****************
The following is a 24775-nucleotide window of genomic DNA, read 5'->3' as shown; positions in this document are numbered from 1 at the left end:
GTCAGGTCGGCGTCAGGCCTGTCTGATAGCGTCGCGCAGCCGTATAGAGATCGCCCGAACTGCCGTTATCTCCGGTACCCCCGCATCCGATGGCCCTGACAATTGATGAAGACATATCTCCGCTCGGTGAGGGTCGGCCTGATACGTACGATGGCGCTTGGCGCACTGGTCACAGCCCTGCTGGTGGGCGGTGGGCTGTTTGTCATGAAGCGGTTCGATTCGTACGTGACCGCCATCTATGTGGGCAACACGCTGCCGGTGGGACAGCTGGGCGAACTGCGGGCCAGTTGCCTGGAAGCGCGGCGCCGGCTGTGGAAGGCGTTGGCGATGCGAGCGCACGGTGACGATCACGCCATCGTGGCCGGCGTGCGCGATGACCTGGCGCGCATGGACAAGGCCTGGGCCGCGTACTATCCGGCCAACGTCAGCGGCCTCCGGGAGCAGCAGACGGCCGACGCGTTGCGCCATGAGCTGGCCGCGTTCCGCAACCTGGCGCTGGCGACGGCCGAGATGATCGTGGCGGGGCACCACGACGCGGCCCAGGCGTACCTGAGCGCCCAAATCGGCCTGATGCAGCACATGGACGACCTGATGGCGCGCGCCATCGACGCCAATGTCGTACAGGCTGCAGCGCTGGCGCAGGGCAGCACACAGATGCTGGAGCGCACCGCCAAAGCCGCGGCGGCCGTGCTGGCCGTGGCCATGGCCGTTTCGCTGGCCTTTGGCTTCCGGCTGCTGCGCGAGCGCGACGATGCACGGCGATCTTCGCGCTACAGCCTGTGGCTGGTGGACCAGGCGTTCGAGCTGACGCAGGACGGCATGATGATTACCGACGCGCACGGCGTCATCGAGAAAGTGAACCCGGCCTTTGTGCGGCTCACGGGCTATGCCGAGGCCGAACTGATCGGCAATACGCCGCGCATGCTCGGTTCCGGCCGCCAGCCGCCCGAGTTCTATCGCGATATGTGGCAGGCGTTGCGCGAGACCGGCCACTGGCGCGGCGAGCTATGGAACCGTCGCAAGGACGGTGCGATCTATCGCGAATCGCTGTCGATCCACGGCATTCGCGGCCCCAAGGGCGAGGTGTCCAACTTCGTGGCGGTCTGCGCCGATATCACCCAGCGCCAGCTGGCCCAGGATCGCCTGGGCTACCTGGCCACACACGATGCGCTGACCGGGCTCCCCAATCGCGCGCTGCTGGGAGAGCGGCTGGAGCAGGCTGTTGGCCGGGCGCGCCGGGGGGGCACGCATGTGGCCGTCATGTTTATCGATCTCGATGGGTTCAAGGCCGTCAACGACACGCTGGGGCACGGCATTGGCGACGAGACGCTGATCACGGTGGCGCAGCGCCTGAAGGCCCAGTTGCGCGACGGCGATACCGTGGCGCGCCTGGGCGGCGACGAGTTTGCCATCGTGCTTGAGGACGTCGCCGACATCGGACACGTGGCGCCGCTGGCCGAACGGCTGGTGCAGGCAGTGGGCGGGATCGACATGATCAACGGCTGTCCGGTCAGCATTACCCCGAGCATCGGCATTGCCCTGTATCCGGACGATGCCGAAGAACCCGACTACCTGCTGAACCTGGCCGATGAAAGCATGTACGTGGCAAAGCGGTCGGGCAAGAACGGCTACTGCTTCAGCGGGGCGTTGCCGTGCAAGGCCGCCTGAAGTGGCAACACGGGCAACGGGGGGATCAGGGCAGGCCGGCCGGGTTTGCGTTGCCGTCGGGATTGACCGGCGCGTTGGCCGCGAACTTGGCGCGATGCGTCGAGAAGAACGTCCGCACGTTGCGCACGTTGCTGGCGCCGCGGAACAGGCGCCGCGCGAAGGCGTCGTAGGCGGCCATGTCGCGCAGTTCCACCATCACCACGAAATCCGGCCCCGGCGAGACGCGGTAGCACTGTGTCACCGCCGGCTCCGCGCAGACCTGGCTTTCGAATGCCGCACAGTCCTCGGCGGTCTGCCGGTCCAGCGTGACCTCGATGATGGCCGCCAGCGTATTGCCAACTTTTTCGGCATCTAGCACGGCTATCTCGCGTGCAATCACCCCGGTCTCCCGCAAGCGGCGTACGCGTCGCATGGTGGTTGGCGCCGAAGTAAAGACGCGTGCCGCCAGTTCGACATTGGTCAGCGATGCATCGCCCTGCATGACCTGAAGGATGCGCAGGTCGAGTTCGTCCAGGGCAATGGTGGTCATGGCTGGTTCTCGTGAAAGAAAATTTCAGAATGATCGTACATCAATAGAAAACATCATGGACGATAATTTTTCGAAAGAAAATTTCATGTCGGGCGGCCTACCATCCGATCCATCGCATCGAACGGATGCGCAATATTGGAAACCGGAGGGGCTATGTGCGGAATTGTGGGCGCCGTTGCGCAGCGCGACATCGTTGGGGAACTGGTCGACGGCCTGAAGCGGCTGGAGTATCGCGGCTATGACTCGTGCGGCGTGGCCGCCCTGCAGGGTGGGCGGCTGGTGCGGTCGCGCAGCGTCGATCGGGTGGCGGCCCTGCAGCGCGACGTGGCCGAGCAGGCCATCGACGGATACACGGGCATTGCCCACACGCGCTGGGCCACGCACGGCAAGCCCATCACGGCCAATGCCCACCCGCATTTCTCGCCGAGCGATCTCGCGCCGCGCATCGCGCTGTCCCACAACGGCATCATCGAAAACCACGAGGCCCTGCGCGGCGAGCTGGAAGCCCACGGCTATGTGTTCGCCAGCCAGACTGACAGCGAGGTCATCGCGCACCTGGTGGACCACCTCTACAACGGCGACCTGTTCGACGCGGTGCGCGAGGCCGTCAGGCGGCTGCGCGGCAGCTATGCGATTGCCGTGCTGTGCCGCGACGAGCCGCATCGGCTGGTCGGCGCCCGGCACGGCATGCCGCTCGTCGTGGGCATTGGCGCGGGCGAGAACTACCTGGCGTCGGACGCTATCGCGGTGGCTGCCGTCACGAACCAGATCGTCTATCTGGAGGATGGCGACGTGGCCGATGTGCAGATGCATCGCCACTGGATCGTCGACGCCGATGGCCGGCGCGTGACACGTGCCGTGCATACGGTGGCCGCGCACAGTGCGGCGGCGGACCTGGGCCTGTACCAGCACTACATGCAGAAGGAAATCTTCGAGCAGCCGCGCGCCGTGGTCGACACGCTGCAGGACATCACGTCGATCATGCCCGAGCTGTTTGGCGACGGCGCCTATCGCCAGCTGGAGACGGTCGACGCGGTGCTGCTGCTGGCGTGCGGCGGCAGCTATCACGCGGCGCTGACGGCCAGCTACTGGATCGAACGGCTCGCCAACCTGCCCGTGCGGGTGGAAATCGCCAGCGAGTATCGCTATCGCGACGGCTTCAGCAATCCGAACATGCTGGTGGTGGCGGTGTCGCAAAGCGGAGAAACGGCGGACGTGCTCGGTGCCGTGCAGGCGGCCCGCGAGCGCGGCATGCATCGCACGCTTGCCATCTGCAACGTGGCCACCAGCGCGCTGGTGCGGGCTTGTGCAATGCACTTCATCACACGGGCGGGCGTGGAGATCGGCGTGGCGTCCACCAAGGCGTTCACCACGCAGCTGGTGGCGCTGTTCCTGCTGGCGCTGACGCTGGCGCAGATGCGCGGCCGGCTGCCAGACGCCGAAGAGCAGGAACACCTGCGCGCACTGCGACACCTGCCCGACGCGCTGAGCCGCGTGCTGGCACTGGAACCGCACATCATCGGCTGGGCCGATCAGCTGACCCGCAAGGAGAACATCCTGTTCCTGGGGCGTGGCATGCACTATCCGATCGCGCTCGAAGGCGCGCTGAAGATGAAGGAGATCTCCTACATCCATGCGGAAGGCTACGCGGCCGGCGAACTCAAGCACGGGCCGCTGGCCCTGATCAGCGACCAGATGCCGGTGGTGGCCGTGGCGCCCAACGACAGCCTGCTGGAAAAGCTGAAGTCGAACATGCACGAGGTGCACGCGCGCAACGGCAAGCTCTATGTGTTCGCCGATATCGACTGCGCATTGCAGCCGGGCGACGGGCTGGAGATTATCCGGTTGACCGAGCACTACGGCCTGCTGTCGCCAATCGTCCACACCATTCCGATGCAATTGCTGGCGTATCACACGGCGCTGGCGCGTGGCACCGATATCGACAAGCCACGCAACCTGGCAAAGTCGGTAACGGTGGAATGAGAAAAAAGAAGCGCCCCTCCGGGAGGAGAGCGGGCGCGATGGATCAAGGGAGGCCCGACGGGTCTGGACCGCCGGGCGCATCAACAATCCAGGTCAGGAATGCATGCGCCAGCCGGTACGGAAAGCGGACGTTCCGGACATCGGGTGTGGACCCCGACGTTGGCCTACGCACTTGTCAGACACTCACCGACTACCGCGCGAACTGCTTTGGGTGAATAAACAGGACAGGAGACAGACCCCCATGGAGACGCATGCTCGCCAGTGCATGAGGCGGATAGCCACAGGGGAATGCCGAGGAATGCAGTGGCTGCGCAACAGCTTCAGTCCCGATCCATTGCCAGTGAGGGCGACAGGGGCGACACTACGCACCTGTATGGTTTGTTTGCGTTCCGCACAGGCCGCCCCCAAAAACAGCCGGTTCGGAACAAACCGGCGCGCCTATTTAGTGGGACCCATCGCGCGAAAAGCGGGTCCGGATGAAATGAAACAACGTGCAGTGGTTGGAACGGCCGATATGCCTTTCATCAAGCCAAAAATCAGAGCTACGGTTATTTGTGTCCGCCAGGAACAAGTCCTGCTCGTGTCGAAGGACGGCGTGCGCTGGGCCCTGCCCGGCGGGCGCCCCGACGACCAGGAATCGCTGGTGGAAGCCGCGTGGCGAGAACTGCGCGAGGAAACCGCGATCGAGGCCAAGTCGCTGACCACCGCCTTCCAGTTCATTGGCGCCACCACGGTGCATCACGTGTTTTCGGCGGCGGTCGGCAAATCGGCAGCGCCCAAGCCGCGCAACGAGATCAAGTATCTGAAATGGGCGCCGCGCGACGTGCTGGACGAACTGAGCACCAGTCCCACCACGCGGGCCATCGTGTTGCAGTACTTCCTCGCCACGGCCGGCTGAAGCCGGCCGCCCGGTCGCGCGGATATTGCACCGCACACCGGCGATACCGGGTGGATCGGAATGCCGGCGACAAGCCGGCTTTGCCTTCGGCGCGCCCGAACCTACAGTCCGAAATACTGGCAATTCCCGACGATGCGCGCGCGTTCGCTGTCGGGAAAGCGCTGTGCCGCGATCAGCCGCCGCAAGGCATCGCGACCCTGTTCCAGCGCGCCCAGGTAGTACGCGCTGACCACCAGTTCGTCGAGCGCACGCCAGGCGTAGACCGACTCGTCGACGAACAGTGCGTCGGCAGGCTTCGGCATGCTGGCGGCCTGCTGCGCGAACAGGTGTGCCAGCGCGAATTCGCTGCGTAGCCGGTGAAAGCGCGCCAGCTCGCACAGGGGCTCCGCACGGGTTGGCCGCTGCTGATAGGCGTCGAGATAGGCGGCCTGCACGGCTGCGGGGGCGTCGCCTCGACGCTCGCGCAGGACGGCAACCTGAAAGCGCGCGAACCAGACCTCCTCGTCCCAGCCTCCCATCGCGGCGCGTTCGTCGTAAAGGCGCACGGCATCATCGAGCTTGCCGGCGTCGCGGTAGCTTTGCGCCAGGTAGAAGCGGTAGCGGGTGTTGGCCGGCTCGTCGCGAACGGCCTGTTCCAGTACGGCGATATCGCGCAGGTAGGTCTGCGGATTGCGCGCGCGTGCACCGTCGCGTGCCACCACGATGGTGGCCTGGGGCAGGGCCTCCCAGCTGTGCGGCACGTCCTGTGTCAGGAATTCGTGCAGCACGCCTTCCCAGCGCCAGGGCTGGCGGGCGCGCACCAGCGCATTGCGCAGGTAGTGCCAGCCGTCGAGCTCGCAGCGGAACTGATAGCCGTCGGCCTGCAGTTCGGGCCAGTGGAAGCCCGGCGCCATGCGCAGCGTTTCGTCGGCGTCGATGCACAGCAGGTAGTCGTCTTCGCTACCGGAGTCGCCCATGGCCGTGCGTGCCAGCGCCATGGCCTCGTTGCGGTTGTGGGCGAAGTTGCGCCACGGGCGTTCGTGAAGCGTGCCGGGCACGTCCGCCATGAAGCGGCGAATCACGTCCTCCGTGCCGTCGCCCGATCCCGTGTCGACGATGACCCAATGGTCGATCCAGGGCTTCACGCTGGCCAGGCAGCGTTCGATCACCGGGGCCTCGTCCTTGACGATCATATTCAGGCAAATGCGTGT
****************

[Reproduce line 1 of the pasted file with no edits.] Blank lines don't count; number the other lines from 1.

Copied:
The following is a 24775-nucleotide window of genomic DNA, read 5'->3' as shown; positions in this document are numbered from 1 at the left end: